Challenging a Will
San Mateo County Will Contest Attorney
A foundational principle of probate law is that, when a person has a will, the probate court should follow the terms of the will as closely as possible because the will is a manifestation of the testator’s wishes as to how his or her property should be distributed. The law thus imposes strict requirements on the creation and execution of wills to ensure their validity. See, e.g., Cal. Probate Code §§ 6100 et seq. Any allegation that the will does not manifest the testator’s true intentions — for example, that it is a product of undue influence, fraud or duress— calls the will’s validity into question and can form the basis of a will contest. Cal. Probate Code § 6104. Below are some of the most common legal grounds for challenging a will in California. For more information, please contact a San Mateo County will contest attorney.
Contesting a Will Due to Lack of Capacity in California
As a threshold issue, the law requires that the person making the will possess the adequate mental capacity to do so. Cal. Probate Code § 6100.5. Testamentary capacity generally refers to the testator’s ability to know:
- The nature and extent of his or her property
- The natural objects of his or her bounty
- The disposition the will is making
- How all of these elements combine to form a coherent plan
See Cal. Probate Code § 6100.5. Questions concerning the testator’s capacity come up frequently when the testator suffers from a mental illness, such as Alzheimer’s or dementia.
Lack of Valid Execution
There are four basic requirements that must be met under California Probate Code Section 6110 for a will to be considered valid in California:
- The will must be in writing
- The will must be signed by the testator or on behalf of the testator by a person in the testator’s presence and at his or her direction
- The signing of the will must be witnessed by at least two other people
- The witnesses to the signing must also sign the will
Wills that do not comply with the above requirements (known as “holographic wills”) may still be considered valid if the material portions of the will are in the testator’s handwriting. Cal. Probate Code § 6111.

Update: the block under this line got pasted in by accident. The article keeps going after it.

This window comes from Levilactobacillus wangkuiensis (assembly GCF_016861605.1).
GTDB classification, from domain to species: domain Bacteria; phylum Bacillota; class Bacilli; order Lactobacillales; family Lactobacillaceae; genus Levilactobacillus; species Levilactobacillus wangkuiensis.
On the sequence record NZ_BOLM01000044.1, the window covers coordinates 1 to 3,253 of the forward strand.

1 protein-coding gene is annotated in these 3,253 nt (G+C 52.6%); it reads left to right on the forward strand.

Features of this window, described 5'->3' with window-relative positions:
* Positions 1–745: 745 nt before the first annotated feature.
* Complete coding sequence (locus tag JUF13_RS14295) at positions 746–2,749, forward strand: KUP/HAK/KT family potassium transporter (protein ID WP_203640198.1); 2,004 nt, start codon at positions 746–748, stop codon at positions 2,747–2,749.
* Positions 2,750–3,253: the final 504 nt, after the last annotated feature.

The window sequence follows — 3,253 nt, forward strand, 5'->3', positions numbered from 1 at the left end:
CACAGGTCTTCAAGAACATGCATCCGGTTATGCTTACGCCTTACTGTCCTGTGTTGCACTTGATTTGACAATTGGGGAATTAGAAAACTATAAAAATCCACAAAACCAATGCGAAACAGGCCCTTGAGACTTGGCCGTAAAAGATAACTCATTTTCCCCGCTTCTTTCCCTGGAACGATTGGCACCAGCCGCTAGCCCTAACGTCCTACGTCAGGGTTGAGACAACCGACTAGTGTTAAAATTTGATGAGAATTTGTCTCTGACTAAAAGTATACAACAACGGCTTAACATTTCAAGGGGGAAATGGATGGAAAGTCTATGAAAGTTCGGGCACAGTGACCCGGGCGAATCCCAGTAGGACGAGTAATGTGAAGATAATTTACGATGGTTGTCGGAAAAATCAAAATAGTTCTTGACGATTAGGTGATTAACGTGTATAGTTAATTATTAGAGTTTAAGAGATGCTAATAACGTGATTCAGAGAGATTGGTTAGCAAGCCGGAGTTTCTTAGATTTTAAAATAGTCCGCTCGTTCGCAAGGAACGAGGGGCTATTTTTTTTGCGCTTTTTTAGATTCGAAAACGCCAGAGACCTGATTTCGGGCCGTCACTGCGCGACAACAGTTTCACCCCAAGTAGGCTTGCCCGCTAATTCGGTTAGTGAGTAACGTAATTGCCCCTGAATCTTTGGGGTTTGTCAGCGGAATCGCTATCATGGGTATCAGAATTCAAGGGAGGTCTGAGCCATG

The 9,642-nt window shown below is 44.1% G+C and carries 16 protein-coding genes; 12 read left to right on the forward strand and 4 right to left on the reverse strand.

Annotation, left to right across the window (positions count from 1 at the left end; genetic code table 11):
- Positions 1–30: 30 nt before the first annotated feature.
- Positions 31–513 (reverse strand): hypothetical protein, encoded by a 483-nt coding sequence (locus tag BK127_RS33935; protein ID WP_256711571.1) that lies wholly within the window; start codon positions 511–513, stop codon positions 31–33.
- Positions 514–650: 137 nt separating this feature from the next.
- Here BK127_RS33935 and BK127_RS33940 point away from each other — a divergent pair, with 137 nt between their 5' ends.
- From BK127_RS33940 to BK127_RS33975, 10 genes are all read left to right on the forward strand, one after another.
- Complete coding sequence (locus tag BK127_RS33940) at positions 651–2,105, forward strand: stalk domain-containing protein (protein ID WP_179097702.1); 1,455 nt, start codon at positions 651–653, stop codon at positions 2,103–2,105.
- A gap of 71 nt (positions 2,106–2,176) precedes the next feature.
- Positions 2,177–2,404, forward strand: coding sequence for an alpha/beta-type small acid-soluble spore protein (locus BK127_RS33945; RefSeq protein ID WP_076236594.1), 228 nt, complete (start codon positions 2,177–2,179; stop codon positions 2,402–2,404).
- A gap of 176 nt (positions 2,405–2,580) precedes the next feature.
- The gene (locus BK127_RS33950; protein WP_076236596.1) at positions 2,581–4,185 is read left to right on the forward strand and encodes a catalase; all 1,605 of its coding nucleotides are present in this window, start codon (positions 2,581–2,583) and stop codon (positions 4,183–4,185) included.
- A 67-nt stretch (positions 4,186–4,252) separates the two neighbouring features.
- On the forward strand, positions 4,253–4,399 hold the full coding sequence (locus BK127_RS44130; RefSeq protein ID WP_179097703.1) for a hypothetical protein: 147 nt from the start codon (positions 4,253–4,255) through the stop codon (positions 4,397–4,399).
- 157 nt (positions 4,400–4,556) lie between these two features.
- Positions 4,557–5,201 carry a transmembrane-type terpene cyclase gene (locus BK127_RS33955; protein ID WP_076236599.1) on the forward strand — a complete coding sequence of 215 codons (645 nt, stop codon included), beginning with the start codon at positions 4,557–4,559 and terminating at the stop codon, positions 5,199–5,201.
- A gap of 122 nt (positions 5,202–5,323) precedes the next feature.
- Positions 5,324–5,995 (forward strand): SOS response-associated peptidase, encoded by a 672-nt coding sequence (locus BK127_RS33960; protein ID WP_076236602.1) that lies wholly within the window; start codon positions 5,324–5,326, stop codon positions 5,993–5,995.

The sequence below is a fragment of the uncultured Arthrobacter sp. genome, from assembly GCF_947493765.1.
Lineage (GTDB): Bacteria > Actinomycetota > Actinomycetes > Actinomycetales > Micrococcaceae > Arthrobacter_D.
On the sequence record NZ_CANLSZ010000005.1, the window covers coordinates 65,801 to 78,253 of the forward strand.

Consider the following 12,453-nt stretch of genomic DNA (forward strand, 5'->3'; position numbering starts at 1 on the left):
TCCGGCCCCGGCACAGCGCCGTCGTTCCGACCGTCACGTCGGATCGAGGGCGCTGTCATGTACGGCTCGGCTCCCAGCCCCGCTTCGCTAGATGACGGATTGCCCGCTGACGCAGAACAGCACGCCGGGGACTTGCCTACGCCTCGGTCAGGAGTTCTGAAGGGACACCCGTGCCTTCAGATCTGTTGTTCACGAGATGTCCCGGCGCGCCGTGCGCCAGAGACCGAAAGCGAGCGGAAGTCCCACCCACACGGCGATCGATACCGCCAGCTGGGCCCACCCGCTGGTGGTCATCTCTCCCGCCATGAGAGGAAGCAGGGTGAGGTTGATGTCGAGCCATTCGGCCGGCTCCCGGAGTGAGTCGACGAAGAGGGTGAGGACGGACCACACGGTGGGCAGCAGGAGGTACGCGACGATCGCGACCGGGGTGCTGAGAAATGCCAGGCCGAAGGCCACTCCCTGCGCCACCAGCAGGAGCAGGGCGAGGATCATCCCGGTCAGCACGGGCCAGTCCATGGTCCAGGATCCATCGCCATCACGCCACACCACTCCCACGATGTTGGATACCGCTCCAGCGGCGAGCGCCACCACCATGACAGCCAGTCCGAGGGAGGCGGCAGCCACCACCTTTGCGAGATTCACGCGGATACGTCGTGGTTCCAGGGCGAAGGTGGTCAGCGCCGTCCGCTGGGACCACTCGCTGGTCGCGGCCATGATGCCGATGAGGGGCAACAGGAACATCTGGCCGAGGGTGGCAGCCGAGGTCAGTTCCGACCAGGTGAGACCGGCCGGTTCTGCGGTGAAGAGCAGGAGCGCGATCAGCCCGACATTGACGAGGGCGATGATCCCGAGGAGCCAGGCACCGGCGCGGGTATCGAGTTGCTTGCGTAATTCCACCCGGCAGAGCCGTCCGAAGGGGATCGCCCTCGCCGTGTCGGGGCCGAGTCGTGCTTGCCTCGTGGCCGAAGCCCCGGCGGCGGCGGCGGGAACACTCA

Undue Influence Over the Testator
Undue influence refers to a situation in which the testator’s free will was overpowered or manipulated by another person so as to cause the testator to dispose of his property in a way that he would not have done absent the influence. Undue influence is a grounds for overturning a Will under Probate Code Section 6104. It often arises in cases where the testator and the alleged influencer have a relationship in which the testator trusts in and relies on the alleged influencer. California law also presumes that undue influence is present if a will makes a donative transfer to certain categories of individuals, such as the person who drafted the will or the testator’s care custodian. See, e.g., Cal. Probate Code §§ 21360 et seq.
Fraud and/or Forgery of the Will
A fraudulent will is one the testator executes in reliance upon another individual’s lies or material misrepresentations. A forged will is one that is made or modified without the testator’s knowledge. Fraudulent and forged wills are invalid because, by definition, they do not represent the true intentions of the testator.
Contact a San Mateo County Will Contest Attorney
If you are considering challenging the validity of a will, you should consider speaking to an attorney who can help you determine the strength of your case. To get started, please contact a San Mateo County will contest attorney at the Evans Law Firm by filling out our online form or calling us at 415-441-8669.